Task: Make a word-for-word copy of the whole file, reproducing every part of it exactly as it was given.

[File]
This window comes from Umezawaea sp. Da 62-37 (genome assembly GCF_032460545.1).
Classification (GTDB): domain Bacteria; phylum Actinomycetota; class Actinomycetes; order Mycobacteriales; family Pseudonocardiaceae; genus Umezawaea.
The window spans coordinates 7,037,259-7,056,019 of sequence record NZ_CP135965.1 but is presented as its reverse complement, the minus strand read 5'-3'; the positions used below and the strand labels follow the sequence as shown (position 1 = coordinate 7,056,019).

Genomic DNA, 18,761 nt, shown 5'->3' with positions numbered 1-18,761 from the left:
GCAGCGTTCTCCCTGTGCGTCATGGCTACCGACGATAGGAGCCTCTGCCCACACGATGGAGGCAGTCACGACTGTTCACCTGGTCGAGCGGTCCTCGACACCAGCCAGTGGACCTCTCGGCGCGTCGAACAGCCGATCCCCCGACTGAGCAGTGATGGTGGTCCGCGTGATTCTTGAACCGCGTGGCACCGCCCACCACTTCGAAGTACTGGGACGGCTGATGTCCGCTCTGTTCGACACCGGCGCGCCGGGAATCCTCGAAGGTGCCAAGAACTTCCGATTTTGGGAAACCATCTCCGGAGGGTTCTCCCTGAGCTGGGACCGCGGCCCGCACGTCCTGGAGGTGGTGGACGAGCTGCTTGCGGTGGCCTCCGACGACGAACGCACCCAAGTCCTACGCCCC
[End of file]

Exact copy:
This window comes from Umezawaea sp. Da 62-37 (genome assembly GCF_032460545.1).
Classification (GTDB): domain Bacteria; phylum Actinomycetota; class Actinomycetes; order Mycobacteriales; family Pseudonocardiaceae; genus Umezawaea.
The window spans coordinates 7,037,259-7,056,019 of sequence record NZ_CP135965.1 but is presented as its reverse complement, the minus strand read 5'-3'; the positions used below and the strand labels follow the sequence as shown (position 1 = coordinate 7,056,019).

Genomic DNA, 18,761 nt, shown 5'->3' with positions numbered 1-18,761 from the left:
GCAGCGTTCTCCCTGTGCGTCATGGCTACCGACGATAGGAGCCTCTGCCCACACGATGGAGGCAGTCACGACTGTTCACCTGGTCGAGCGGTCCTCGACACCAGCCAGTGGACCTCTCGGCGCGTCGAACAGCCGATCCCCCGACTGAGCAGTGATGGTGGTCCGCGTGATTCTTGAACCGCGTGGCACCGCCCACCACTTCGAAGTACTGGGACGGCTGATGTCCGCTCTGTTCGACACCGGCGCGCCGGGAATCCTCGAAGGTGCCAAGAACTTCCGATTTTGGGAAACCATCTCCGGAGGGTTCTCCCTGAGCTGGGACCGCGGCCCGCACGTCCTGGAGGTGGTGGACGAGCTGCTTGCGGTGGCCTCCGACGACGAACGCACCCAAGTCCTACGCCCC